They did two things in order to raise money for the concept to grow and to sustain themselves after graduation. “We used our student status to the hilt and randomly cold-called people, asked them about difficulties, ideas, and people actually responded. We also decided to participate in student business-plan competitions," says Sankar.

Banka listed 15 competitions they could participate in. “We travelled to Seattle in the US, Taiwan, Bangkok, Hong Kong for these and won most of them," says Sankar. In fact, participating in these competitions helped them sharpen their idea. “We got a lot of feedback and ideas on how to improve the monetization and also found mentors like Anurag Banerjee of Mobilewala (an e-commerce site that sells mobiles), who is now on our board of directors," says Banka. One of the ideas they now use is how to involve local stakeholders in a data collection drive.

By September 2013, SocialCops had its first project. Meera Sanyal (formerly with Royal Bank of Scotland, now with the Aam Aadmi Party) connected them to Anita Bhargava, who heads a New Delhi-based citizens movement, Let’s do it! Delhi. Bhargava monitored sanitation-related activities in the Punjabi Bagh area and knew the ward councillor. “She suggested the ward from where we could launch our pilot study. We met the stakeholders—resident welfare associations, karamcharis (workers), councillor, municipal corporation officers—and tried to understand what was happening," says Banka, adding that that’s when they realized the start-up couldn’t be built in a room.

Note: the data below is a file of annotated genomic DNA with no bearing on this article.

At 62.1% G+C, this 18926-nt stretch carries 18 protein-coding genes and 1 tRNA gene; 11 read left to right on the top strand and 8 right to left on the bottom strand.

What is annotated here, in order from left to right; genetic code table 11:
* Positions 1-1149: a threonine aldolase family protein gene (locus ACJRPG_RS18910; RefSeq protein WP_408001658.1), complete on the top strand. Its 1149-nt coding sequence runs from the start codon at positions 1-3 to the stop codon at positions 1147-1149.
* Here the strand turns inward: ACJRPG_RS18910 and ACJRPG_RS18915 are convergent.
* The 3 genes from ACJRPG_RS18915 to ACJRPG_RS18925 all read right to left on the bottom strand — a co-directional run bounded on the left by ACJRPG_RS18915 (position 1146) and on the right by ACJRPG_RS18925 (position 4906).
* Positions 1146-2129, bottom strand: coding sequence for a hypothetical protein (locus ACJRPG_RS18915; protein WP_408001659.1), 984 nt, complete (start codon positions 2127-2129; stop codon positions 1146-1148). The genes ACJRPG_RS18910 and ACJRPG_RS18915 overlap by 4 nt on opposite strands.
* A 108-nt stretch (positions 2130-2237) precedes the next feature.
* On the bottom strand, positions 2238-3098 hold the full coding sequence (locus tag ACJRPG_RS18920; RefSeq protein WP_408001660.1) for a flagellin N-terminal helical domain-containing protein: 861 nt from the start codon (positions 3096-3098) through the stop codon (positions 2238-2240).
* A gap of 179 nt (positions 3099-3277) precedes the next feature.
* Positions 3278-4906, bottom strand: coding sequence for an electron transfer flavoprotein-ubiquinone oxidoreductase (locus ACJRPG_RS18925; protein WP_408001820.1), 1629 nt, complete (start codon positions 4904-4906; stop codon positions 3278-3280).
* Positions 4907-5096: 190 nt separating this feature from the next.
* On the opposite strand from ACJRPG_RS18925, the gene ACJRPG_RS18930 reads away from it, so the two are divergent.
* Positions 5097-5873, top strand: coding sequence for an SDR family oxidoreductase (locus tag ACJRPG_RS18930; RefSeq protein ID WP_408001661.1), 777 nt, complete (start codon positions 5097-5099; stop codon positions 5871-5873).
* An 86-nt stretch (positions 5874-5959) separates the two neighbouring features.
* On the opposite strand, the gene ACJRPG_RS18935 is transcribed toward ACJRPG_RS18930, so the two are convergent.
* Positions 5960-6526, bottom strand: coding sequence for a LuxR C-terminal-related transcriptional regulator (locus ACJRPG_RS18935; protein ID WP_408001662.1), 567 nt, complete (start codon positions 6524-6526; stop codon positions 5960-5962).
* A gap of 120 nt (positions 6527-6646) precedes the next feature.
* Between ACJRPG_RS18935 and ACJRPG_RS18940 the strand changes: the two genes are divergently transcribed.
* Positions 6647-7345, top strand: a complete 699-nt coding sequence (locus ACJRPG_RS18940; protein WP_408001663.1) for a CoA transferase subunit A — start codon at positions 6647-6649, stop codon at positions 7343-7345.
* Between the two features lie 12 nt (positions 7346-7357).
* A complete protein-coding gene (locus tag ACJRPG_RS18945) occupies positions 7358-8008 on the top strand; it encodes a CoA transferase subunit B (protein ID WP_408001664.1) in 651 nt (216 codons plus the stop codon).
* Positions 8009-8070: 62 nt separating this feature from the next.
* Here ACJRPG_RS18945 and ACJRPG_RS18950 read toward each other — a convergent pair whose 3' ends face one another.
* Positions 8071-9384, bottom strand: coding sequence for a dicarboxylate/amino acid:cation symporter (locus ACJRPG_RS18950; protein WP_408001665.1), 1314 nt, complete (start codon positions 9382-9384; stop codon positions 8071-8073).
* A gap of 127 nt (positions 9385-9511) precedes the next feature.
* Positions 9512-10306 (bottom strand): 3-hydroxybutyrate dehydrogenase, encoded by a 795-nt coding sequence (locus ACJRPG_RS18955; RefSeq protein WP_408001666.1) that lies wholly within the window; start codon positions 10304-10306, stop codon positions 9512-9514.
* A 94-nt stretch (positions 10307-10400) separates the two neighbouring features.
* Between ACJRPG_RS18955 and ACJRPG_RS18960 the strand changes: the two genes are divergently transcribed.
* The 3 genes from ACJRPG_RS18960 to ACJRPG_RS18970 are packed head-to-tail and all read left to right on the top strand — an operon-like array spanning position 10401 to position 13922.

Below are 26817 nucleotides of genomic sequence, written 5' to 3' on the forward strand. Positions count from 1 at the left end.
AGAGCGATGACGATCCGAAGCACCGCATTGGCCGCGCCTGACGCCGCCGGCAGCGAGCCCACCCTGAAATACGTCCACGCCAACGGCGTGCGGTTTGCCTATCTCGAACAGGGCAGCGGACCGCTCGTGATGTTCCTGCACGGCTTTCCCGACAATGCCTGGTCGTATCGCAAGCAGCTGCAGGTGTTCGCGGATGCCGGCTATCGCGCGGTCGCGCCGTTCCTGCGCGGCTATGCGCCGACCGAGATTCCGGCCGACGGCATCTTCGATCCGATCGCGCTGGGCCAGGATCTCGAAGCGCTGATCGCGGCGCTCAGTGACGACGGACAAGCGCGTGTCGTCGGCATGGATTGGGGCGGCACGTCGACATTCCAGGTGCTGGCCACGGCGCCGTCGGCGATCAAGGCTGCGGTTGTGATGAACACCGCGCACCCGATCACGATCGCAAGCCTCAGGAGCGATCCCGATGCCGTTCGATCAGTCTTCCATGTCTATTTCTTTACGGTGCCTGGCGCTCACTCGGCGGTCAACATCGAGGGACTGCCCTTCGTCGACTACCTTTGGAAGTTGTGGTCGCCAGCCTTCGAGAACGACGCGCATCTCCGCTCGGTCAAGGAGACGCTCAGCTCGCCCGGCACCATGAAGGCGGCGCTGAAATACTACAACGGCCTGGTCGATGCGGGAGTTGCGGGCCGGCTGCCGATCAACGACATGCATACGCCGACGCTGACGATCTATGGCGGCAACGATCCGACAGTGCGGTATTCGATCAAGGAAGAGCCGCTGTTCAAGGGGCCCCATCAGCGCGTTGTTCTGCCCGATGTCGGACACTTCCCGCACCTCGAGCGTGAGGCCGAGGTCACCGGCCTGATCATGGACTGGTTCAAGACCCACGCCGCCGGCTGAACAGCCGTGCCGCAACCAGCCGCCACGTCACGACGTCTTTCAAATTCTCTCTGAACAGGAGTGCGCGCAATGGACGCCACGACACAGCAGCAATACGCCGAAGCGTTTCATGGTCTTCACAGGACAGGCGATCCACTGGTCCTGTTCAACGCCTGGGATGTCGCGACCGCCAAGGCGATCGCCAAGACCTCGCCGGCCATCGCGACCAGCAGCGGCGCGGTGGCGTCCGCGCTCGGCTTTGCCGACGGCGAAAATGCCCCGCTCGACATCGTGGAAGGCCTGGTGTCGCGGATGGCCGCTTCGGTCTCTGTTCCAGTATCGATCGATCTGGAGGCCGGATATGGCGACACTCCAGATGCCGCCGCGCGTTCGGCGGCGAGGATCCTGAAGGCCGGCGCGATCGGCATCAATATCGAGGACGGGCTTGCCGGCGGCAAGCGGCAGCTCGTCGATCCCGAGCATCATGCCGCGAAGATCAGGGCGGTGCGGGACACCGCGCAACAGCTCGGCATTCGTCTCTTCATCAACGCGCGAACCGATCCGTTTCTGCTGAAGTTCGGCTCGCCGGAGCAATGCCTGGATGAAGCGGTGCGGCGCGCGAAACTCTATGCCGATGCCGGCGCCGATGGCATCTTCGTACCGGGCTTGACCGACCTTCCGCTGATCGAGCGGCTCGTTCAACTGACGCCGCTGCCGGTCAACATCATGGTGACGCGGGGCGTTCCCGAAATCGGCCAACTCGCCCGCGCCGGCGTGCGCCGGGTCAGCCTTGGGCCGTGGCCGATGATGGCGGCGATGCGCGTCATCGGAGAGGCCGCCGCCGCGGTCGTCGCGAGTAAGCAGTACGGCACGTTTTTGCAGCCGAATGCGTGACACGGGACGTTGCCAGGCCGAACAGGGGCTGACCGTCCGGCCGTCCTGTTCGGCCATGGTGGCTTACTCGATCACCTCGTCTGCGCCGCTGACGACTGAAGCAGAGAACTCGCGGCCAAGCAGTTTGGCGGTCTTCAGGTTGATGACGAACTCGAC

“We had to be in the field before launching any data collection drive to understand the real problems. For this ward, we sent a simple voice-based phone message on a Sunday to residents, asking them to rate the cleanliness of their street that week. In some cases we even had to take feedback written on chits or sent via SMSes because that is what worked. We had realized early that a Web-based data collection drive would not work here," says Banka.

They collated the information from 80 people (one person per street) over two months and found which street was cleanest. Then they initiated an award for the karamcharis of the five cleanest streets. “It was such a simple thing for us to do, but when we saw the impact it can have, we knew that the conventional route of working with banks and multinational companies was not for us," says Banka.

In May, SocialCops raised $320,000. The investment was led by Silicon Valley-based fund 500 Startups and angel investors Rajan Anandan, managing director, Google India, and Manoj Menon, managing director, Asia-Pacific, Frost & Sullivan.

Reality check

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“The idea is to collaborate with as many non-profits in the country as possible, to digitize their data collection and draw insights from previously unusable data. The census happens once in 10 years in our country. We want to power a citizen-led census on a real-time basis, more regularly," she adds.

Data is something people and government are beginning to care about now, but “most people don’t understand it or the power it can yield yet", adds Banka.

Secret sauce

The ability to change and update their idea multiple times.

Plan B

“If this doesn’t work, McDonald’s will surely hire us," says Banka.

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Published: 06 Sep 2014, 12:39 AM IST